KRODH (Skt. krodha) or wrath is an emotion recognized in the Sikh system as a spring of conation and is as such counted as one of the Five Evils. It expresses itself in several forms from silent sullenness to hysterical tantrums and violence. In Sikh Scripture krodh usually appears in combination with kām --- as kām krodh. The coalescence is not simply for the sake of alliterative effect. Krodh (ire) is the direct progeny of kām (desire). The latter when thwarted or jilted produces the former. The Scripture also counts krodh (or its synonym kop) among the four rivers of fire. "Violence, attachment, covetousness and wrath," says Gurū Nānak "are like four rivers of fire; those who fall in them burn, and can swim across, O Nānak, only through God's grace" (GG, 147). Elsewhere he says, "Kām and krodh dissolve the body as borax melts gold" (GG, 932). Gurū Arjan, Nānak V, censures krodh in these words: "O krodh, thou enslavest sinful men and then caperest around them like an ape. In thy company men become base and are punished variously by Death's messengers. The Merciful God, the Eradicator of the sufferings of the humble, O Nānak, alone saveth all" (GG, 1358). Gurū Rām Dās, Nānak IV, warns : "Do not go near those who are possessed by wrath uncontrollable" (GG, 40). Krodh is to be vanquished and eradicated. This is done through humility and firm faith in the Divine. Gurū Arjan's prescription : "Do not be angry with any one; search your own self and live in the world with humility. Thus, O Nānak, you may go across (the ocean of existence) under God's grace" (GG, 259). Shaikh Farīd, a thirteenth-century Muslim saint whose compositions are preserved in the Sikh Scripture, says in one of his couplets: "O Farīd, do good to him who hath done thee evil and do not nurse anger in thy heart; no disease will then afflict thy body and all felicities shall be thine" (GG, 1381-82). Righteous indignation against evil, injustice and tyranny is, however, not to be equated with krodh as an undesirable passion. Several hymns in the Gurū Granth Sāhib, particularly those by Gurū Nānak and Kabīr, express in strong terms their disapproval of the corruption of their day.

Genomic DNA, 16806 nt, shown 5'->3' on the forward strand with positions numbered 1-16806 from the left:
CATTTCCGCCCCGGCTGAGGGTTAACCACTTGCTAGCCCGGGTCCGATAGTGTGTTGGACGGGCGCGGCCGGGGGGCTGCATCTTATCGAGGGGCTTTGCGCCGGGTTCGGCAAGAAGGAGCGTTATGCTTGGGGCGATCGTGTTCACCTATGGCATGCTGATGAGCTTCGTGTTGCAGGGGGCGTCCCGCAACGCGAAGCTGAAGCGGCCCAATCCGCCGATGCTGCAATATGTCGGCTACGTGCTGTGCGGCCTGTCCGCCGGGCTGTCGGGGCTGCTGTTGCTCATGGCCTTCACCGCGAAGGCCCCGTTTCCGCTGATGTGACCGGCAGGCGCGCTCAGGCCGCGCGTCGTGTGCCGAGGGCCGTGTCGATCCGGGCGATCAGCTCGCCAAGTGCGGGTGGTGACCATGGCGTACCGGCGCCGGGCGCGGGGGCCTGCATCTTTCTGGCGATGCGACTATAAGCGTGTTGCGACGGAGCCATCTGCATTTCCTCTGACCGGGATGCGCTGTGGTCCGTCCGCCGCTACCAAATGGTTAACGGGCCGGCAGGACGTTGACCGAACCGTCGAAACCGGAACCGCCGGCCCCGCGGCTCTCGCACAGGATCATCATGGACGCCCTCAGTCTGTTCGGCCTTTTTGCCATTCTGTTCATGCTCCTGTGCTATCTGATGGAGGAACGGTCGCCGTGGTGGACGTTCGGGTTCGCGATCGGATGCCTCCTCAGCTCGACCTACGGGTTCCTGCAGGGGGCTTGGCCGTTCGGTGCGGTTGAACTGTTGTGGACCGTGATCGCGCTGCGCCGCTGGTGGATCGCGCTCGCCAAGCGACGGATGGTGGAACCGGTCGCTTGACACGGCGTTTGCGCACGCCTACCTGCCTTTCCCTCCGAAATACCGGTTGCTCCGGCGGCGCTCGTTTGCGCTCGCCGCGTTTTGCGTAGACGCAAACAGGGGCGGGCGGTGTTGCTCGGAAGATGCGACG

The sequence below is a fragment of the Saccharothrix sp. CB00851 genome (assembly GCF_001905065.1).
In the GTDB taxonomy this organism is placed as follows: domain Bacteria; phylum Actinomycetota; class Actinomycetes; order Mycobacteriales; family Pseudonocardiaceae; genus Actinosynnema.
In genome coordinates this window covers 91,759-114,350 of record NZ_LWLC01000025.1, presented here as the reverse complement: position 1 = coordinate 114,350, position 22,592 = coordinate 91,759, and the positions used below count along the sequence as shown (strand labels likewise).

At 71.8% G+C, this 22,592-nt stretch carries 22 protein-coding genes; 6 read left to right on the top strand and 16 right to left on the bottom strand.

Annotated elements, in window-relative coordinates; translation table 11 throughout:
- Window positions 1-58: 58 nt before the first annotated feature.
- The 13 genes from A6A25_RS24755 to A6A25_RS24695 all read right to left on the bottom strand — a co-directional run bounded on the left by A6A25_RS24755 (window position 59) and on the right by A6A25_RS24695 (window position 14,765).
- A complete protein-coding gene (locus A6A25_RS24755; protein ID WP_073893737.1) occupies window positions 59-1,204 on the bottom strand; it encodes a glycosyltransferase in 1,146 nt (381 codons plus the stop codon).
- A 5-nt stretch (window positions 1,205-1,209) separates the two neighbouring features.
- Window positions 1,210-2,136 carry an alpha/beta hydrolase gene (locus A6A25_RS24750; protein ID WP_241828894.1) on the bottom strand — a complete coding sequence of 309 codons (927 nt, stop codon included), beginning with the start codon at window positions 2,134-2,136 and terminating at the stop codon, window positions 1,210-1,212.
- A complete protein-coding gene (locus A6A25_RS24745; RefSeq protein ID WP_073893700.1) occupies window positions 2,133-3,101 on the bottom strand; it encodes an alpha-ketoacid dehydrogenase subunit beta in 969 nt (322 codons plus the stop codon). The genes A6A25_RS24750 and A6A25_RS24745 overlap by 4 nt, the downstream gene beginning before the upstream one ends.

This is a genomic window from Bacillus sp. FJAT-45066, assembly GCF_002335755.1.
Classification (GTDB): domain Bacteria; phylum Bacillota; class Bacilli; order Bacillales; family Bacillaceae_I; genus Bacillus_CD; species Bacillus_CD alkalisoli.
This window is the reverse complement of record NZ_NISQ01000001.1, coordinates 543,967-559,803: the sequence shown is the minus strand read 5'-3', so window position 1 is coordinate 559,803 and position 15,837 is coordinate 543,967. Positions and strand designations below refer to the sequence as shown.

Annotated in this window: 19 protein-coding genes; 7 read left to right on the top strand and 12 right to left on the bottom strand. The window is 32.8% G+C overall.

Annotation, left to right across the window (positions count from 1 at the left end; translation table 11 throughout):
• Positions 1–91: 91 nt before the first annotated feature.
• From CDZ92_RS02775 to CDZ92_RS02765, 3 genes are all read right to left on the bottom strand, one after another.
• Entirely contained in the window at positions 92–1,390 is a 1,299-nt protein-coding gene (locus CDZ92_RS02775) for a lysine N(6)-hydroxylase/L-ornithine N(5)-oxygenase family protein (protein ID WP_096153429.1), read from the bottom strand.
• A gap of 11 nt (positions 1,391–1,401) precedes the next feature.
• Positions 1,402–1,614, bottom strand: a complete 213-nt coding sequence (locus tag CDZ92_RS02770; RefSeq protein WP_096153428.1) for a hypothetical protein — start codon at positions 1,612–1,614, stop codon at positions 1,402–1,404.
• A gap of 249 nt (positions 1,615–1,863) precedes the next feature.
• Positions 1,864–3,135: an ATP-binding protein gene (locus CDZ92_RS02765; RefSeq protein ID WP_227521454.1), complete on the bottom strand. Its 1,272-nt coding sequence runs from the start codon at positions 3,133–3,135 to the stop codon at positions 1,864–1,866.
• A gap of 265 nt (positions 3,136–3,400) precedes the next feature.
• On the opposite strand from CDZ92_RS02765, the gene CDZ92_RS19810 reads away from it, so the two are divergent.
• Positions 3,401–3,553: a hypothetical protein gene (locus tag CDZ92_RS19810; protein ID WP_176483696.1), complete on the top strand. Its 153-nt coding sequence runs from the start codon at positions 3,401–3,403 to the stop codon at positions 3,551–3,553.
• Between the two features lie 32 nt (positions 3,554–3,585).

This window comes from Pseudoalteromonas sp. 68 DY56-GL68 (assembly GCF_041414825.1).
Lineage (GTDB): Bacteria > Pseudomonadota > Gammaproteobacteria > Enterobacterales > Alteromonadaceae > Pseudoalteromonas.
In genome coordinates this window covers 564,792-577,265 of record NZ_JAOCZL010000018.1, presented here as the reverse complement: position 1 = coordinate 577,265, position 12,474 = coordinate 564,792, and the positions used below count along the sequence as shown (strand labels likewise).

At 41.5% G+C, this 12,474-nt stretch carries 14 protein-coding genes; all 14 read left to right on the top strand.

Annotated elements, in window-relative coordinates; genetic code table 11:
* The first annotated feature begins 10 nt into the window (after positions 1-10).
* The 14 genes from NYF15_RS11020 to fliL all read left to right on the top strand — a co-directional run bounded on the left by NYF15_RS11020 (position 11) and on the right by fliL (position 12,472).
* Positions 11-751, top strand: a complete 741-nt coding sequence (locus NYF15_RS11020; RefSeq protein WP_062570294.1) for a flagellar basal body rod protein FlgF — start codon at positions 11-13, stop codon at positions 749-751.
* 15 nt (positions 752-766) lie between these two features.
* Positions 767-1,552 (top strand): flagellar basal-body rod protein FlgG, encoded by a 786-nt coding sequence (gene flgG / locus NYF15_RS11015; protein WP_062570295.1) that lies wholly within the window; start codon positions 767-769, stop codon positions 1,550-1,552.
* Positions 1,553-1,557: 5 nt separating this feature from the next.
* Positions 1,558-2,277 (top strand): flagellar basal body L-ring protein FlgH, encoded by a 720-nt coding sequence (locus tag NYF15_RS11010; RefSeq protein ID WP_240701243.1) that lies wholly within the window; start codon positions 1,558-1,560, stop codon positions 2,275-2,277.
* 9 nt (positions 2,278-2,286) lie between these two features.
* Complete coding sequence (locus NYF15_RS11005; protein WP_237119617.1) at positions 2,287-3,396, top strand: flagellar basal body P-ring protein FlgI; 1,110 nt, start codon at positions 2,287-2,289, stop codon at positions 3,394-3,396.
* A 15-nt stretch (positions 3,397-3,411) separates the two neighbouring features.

1. Śabadārth Srī Gurū Granth Sāhib Jī. Amritsar, 1964
  2. Jodh Siṅgh, Bhāī, Gurmat Nirṇaya. Ludhiana, 1932
  3. Sher Singh, The Philosophy of Sikhism. Lahore, 1944
  4. Avtar Singh, Ethics of the Sikhs. Patiala, 1970
  5. Nirbhai Singh, Philosophy of Sikhism. Delhi, 1990

L. M. Joshi